93.1 KISS FM – Ask A Lawyer, Part 7

KISS-FM's Ask A Lawyer Segment with Michael J. Gopin

Tricia 00:00

Okay, so here we are. We’ve got our special guest, Mr. Gopin, Mr. Michael Gopin “Ask a Lawyer.” Good morning.

Mr. Gopin 00:09

Good morning guys. How are you?

Tricia 00:10

We’re good. Okay, so we have got a lot to get to. So I think we should get started because we got some really good questions from the app.

Mike 00:17

These are, like, all over the place aren’t they?

Tricia 00:19

Yeah, they really are, they really are. Okay, so our first app question. This is from anonymous, and she said, “She’s been in a terrible off-and-on marriage for 17 years. He was always the breadwinner, she was always the stay-at-home mom. Well, back in 2012, they got a Common Law certificate so she could be added to his health insurance. Now here’s your question, she wants to be able to claim his social security when she’s older. But because they divorced and then remarried, it wasn’t a 10-consecutive-year span. Next year will the legal 10 years as per the Common Law certificate, it will be. So does she really have to wait until next year to file for divorce from this man is her question?

Mr. Gopin 01:02

Well, that’s a little complicated. Just because you have the Common Law certificate doesn’t mean that you weren’t common law married prior to that time. So it’s certainly possible that she has been common law married to her husband for longer than the 10-year period. The 10-year period is only used for the maximum social security benefits, not for any social security benefits.

So depending on how old she is, you know, at 62 years old, she can start applying for benefits under his social security, if they’re still married or divorced, as long as she’s not remarried. When she becomes remarried it’ll be under the new spouse’s social security. So it’s kind of complicated. The certificate for the common law certainly is helpful in terms of proof, in terms of proving how long you’re common law married, but certainly, you could be common law married and never even have a certificate. So it’s not the only evidence that could be used. But, to maximize your benefits, you know, 10 years would be important. Of course, if you’re not divorced the time you file, your divorce petition, you would become finalized later. So it still may hit the 10-year mark anyway even after you file for divorce.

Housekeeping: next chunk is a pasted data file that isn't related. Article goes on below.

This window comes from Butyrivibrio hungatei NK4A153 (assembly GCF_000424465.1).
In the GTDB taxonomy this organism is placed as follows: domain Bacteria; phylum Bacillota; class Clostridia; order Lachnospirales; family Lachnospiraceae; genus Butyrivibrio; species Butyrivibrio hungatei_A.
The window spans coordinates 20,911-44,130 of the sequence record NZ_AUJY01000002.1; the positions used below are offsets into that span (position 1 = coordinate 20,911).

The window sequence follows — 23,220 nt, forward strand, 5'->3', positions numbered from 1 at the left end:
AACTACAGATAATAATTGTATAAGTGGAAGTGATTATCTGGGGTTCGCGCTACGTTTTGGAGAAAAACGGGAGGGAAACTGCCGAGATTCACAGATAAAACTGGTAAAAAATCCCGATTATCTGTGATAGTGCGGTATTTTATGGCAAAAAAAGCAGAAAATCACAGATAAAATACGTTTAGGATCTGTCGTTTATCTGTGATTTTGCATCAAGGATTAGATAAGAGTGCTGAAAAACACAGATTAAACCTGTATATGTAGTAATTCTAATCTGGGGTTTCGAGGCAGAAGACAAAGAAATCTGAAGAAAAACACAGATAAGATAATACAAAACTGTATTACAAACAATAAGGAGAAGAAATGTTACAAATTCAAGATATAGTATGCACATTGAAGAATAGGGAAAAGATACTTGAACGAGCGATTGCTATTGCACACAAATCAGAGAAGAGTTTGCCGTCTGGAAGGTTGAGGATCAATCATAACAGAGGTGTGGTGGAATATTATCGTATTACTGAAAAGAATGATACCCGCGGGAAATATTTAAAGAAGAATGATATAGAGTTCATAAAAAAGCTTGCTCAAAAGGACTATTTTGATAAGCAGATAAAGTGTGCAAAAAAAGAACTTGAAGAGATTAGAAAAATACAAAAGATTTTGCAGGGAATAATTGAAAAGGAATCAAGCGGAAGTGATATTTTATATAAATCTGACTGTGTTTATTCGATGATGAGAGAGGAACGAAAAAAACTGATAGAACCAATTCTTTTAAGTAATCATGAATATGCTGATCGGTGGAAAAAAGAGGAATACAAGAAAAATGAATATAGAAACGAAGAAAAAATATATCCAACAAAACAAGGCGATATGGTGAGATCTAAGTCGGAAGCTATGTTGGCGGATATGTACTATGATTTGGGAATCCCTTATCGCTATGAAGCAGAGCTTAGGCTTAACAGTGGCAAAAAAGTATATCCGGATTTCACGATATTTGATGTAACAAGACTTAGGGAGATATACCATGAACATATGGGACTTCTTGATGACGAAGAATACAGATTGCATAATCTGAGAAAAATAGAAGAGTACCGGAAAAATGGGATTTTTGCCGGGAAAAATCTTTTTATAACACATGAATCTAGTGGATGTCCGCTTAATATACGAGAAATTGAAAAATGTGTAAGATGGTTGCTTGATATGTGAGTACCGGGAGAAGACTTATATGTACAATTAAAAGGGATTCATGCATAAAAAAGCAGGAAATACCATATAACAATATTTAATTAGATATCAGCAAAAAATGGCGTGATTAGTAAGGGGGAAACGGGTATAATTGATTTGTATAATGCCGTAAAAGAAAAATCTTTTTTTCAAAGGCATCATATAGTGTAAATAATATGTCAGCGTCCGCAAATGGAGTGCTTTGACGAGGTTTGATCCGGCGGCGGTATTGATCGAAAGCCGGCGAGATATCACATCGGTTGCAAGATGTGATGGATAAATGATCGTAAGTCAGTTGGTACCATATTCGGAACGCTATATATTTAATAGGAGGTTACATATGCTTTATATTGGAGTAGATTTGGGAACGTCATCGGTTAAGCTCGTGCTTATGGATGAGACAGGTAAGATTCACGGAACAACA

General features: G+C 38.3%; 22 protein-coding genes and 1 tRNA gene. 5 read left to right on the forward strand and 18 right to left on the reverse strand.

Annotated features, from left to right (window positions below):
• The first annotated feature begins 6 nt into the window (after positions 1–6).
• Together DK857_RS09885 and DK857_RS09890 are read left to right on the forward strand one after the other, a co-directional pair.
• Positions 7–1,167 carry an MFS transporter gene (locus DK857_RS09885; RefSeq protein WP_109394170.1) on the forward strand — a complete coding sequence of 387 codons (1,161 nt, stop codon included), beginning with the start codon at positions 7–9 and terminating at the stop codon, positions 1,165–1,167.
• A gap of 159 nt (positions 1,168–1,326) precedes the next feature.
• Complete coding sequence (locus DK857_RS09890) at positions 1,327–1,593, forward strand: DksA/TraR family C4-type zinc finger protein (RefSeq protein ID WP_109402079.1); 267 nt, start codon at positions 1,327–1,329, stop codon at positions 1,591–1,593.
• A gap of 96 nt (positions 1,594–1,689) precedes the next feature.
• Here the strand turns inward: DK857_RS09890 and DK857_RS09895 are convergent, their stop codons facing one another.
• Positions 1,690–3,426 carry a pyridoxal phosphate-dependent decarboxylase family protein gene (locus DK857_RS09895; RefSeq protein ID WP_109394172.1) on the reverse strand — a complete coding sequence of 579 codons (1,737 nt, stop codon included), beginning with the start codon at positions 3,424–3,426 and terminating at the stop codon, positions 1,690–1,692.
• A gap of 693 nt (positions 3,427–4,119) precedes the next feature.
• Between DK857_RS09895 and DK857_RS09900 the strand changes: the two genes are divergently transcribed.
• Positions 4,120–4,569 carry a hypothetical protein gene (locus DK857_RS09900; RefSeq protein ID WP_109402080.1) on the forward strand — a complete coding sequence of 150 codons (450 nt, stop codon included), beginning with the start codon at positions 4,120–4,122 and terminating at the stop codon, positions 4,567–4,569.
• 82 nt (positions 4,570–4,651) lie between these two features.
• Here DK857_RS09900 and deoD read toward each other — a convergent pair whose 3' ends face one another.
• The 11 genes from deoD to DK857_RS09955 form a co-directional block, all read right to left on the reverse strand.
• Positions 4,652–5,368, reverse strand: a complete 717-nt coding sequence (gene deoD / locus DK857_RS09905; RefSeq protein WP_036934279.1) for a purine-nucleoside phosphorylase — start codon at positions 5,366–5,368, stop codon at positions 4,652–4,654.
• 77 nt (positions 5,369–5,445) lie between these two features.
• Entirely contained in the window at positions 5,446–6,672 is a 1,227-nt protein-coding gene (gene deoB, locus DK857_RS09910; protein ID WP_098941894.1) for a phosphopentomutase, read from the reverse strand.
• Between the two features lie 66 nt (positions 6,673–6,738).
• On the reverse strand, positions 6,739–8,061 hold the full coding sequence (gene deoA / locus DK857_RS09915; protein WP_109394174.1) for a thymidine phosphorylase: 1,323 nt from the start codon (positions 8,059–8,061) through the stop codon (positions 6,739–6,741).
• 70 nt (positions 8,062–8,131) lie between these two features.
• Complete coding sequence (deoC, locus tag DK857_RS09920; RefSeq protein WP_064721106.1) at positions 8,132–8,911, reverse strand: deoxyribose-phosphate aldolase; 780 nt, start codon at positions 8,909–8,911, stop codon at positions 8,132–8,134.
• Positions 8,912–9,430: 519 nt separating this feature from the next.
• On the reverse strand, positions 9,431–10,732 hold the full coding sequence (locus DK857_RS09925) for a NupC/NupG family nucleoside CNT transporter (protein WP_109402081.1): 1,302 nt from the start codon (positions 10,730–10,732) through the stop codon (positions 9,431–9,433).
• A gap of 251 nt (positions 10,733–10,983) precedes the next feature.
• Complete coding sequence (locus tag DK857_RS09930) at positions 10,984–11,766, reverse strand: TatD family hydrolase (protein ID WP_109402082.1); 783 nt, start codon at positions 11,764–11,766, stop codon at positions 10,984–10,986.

Mike 02:17

Okay. Is it something that she should consider hiring a lawyer for?

Mr. Gopin 02:23

Yeah, I would definitely consult a lawyer and, you know, you’d like to look at the exact dates of the certificate for the common law, and also what type of proof she has they were married before that common law wives. I don’t know if she said that she was divorced and remarried this man so I don’t know if the first time they married in a ceremony and not common law or what the circumstances regarding that, but that all kind of plays into the facts here.

So it would be very important to consult a lawyer to try to get the best advice possible because there’s lots of questions that are important in terms of, you know, little minute facts that may change things.

Mike 03:07

And is it a specialty type of lawyer for this kind of a situation?

Mr. Gopin 03:11

Yeah. I would consult with a family lawyer, someone who does divorces, that type of cases. There are lots of great lawyers here in El Paso that do that type of work, and I would consult one of them, and see what they advise.

Mike 03:28

Now, let me ask, what about social security lawyers? I see bill boards for that type of service as well, or is that something entirely different?

Mr. Gopin 03:35

That is entirely different. And what you’re seeing for social security, those are social security disability type cases. So if someone is unable to work because of injury, whether it be physical, mental, or any type of reason, then they could qualify for social security disability payments depending if they have enough credit and time into the social security system to be eligible.

Tricia 04:01

Okay. Okay, second question. This is from Marissa. She said she was in a lawsuit about a year and a half against an old employer, and she was hearing from other people that were in on the lawsuit that they got a good settlement, but she hasn’t heard anything. So she called, and they said that she wasn’t part of the lawsuit, but she would get a call back from them. Well, they haven’t called back yet and they’re dodging her calls. She says, “I have emails of me sending my paychecks and conversations, what can I do about this?”

Mr. Gopin 04:31

Well, you may not have been involved in this lawsuit. I mean, to be involved a lawsuit, you have to file paperwork at the courthouse. So I’m not sure if you were included in this case or not. I don’t know if you hired a lawyer, and I’m not sure exactly what you mean by you have emails. I’m assuming that you’re meaning, you know, to your employer, but your employer doesn’t have a duty to include you in any lawsuit or settlement if they don’t want to. It’s your burden to actually bring the lawsuit, a formal lawsuit.

So it’d be my advice, at this point, I’m not quite sure what type of case you have against your employer, but I would consult an attorney and see what my rights are. Because there are time issues that can be involved here depending on what’s going on. So, I would definitely consult a lawyer, you know, very quickly to see if you have rights, if you’re included in this lawsuit or claim, and what’s really going on.

Mike 05:33

Yeah. Because then, you know, you could deal…the lawyer could hear what you meant, specifically, by emails and conversations, and make a much better determination that way. He is Michael Gopin feature is “Ask a Lawyer.” We will be right back. We got a ton more questions to ask of him. Mike and Tricia Mornings on 93.1 KISS FM.